Perhaps the notion of "naturality-as-distinguished-from-supernaturality" is useful in a similar way.
    Mariner
    "Artificial" is often used to define man-made things, but since man is a natural outcome of a natural process, then everything it makes is also natural. "Artificial" is a term used to distinguish between the "natural" and "man-made". Since the term, "artificial" is a term created when man thought of himself as separate from nature, and we recently find out that we aren't, then the term itself loses its meaning and is relegated to the trash heap of other terms that we have used but found to be useless in the light of new knowledge.
  • Mariner
    376
    Since the term, "artificial" is a term created when man thought of himself as separate from nature, and we find out that we aren't, then the term itself loses its meaning...Harry Hindu

    That's the point. It loses its meaning in some contexts (when we are discussing metaphysics) but not in others (when we are discussing, say, environmentalism). "Artificial" is a useful word when it is properly used. When it is not properly used, of course it is less than useful.

    Note that "properly" here does not refer to rules of grammar, etiquette, or something like that -- it refers to the transmission of meaning. If a word is useful to transmit some meaning in a given context, then it cannot "lose its meaning" because it is useless in another context.

    What is the meaning of "supernatural" in the absence of the "natural"?Harry Hindu

    "Natural", both in Latin and in Greek (phusis), was originally related to birth. Natural was "whatever is born". Many things, not limited to gods, were not conceived as being "birthable" back then. The word was useful; and its derivatives (supernatural, unnatural, preternatural, and the more rarely spotted subnatural) were well defined in accordance to the original meaning, referring to birth.

    Translating this ancient worldview to a modern, atheistic worldview, "supernatural" would apply to things like (ironically) natural laws. And the question then becomes, is it important to distinguish between "the world of birthable things" and "the world of non-birthable things?" If this distinction is still useful, and if we still want to discuss these worlds hierarchically, then "supernatural", "unnatural", etc., are still useful. Even within an atheistic worldview. All that is required is for those who profess this view to purge the word from its theistic aroma :).

    Or, if they prefer, to coin new words. The main point is, to simply discard a word and not replace it with an equivalent is a curtailment of our semantic possibilities, and this is usually a loss, probably a grievous one.
  • Sivad
    143
    Are views like panpsychism or neutral monism compatible with naturalism?
  • Sivad
    143
    But we have no need of providing that explanation, to reject claims of a supernatural realm in the absence of evidence.Hugh Harris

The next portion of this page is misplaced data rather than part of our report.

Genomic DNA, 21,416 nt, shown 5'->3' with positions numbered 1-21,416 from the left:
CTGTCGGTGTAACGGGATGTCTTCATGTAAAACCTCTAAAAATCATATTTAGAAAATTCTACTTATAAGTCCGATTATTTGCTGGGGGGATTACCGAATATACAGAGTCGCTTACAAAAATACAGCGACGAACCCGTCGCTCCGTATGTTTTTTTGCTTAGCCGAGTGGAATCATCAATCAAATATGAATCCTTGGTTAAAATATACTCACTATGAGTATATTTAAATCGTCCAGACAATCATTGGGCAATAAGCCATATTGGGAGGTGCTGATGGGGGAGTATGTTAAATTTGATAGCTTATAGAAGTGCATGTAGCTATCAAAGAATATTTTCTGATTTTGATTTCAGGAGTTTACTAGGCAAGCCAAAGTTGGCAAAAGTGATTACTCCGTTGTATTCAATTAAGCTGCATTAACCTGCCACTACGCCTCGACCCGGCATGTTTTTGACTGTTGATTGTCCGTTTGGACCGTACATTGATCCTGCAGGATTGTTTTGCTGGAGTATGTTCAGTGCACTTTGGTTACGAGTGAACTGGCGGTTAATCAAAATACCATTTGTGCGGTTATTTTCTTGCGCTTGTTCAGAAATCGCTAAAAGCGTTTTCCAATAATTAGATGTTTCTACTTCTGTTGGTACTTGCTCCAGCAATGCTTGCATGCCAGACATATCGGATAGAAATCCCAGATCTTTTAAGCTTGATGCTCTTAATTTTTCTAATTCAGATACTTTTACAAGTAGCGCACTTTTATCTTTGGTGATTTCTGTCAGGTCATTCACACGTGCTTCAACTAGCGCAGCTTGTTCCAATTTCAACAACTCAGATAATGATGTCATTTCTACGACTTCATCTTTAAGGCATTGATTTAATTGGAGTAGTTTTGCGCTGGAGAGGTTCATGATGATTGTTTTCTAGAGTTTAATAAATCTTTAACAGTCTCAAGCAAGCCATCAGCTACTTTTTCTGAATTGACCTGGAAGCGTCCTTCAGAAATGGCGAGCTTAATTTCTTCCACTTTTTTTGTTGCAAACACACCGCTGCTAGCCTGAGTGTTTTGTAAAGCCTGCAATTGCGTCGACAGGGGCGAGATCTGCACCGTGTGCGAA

But is there really an absence of evidence? There is some evidence for the supernatural. Granted that the evidence is open to interpretation, but doesn't weak evidence or uncertain evidence still count as evidence?
  • Harry Hindu
    4.8k
    Any description of the supernatural would have to include it's causal relationship with the natural. When that is done, we will no longer use the term, "supernatural". Everything would simply be "natural". — Harry Hindu

    And then a perfectly useful word like "nature" and its related concepts would have become useless.
    Mariner
    How so? "Nature" would then be synonymous with "reality", or "multiverse". So even if "nature" did lose it's meaning (and I don't think it would), we'd still have other words to use.

    Since the term, "artificial" is a term created when man thought of himself as separate from nature, and we find out that we aren't, then the term itself loses its meaning... — Harry Hindu

    That's the point. It loses its meaning in some contexts (when we are discussing metaphysics) but not in others (when we are discussing, say, environmentalism). "Artificial" is a useful word when it is properly used. When it is not properly used, of course it is less than useful.

    Note that "properly" here does not refer to rules of grammar, etiquette, or something like that -- it refers to the transmission of meaning. If a word is useful to transmit some meaning in a given context, then it cannot "lose its meaning" because it is useless in another context.
    Mariner
    Meaning isn't derived at all from context, but from the intent of the speaker or writer. It is up to the listener and reader to discover the intent, not the context, being used. When we misunderstand some use of a word, it is because we misunderstood the intent, not the context.

    The word, "artificial" would only still be used by those that still hold on to the belief that we are separate from nature. If they don't believe this, then the are unwittingly misusing the word, or using it in a way to communicate something in a way the listener (who still believes that man is separate from nature) can understand. They wouldn't be consistent in their world-view and their use of some term. This happens a lot because most people don't seem to take the time to integrate their varying views on certain subjects together, much less their terms they use with their views.
  • Mariner
    376
    Meaning isn't derived at all from context, but from the intent of the speaker or writer. It is up to the listener and reader to discover the intent, not the context, being used. When we misunderstand some use of a word, it is because we misunderstood the intent, not the context.Harry Hindu

    Meaning is not derived at all from context? Not even a little bit?

    Let's test this theory.

    Trump.

    What do I mean by that word?
  • Srap Tasmaner
    3.5k
    Meaning is not derived at all from context? Not even a little bit?

    Let's test this theory.

    Trump.

    What do I mean by that word?
    Mariner

    Are you just talking about disambiguation? If we're talking about bridge, it'll mean one thing; if about politics another, and so on? Wouldn't you still need to rely on the speaker following Grice's "Be relevant" maxim? And then we're back to intention. Wouldn't it be reasonable to say we look to context for clues to the speaker's intention? (And assume they're following the maxims, etc.)

    All that is a long way from saying that the meanings of words are *derived* from either context or speaker's intention. It's important to remember that compositionality is a thing. We use the words we do to form novel assertions (questions, commands, etc.) because of the meanings those words have.
  • The Great Whatever
    2.2k
    The case fails because there's no evidence for the natural world (either).
  • Harry Hindu
    4.8k